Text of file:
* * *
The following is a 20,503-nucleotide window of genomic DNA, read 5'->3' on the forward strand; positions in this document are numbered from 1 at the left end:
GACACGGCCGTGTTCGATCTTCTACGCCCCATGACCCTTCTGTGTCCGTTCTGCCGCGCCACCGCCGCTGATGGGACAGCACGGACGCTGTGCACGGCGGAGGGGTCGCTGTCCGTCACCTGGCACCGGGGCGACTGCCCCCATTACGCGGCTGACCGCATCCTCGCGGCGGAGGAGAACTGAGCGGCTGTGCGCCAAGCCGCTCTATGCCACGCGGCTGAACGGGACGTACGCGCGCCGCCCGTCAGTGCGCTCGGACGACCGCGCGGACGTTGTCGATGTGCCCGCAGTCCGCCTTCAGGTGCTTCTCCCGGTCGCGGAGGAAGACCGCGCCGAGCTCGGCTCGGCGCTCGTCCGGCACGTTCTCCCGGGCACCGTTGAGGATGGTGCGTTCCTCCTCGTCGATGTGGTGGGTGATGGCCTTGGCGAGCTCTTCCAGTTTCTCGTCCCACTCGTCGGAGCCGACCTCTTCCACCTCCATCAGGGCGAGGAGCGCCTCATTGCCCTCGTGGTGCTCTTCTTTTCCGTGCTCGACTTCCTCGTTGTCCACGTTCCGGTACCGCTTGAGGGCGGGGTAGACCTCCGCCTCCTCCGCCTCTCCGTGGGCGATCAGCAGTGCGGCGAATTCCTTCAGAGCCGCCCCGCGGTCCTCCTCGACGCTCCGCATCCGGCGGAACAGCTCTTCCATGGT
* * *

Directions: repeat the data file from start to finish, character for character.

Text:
The following is a 20,503-nucleotide window of genomic DNA, read 5'->3' on the forward strand; positions in this document are numbered from 1 at the left end:
GACACGGCCGTGTTCGATCTTCTACGCCCCATGACCCTTCTGTGTCCGTTCTGCCGCGCCACCGCCGCTGATGGGACAGCACGGACGCTGTGCACGGCGGAGGGGTCGCTGTCCGTCACCTGGCACCGGGGCGACTGCCCCCATTACGCGGCTGACCGCATCCTCGCGGCGGAGGAGAACTGAGCGGCTGTGCGCCAAGCCGCTCTATGCCACGCGGCTGAACGGGACGTACGCGCGCCGCCCGTCAGTGCGCTCGGACGACCGCGCGGACGTTGTCGATGTGCCCGCAGTCCGCCTTCAGGTGCTTCTCCCGGTCGCGGAGGAAGACCGCGCCGAGCTCGGCTCGGCGCTCGTCCGGCACGTTCTCCCGGGCACCGTTGAGGATGGTGCGTTCCTCCTCGTCGATGTGGTGGGTGATGGCCTTGGCGAGCTCTTCCAGTTTCTCGTCCCACTCGTCGGAGCCGACCTCTTCCACCTCCATCAGGGCGAGGAGCGCCTCATTGCCCTCGTGGTGCTCTTCTTTTCCGTGCTCGACTTCCTCGTTGTCCACGTTCCGGTACCGCTTGAGGGCGGGGTAGACCTCCGCCTCCTCCGCCTCTCCGTGGGCGATCAGCAGTGCGGCGAATTCCTTCAGAGCCGCCCCGCGGTCCTCCTCGACGCTCCGCATCCGGCGGAACAGCTCTTCCATGGT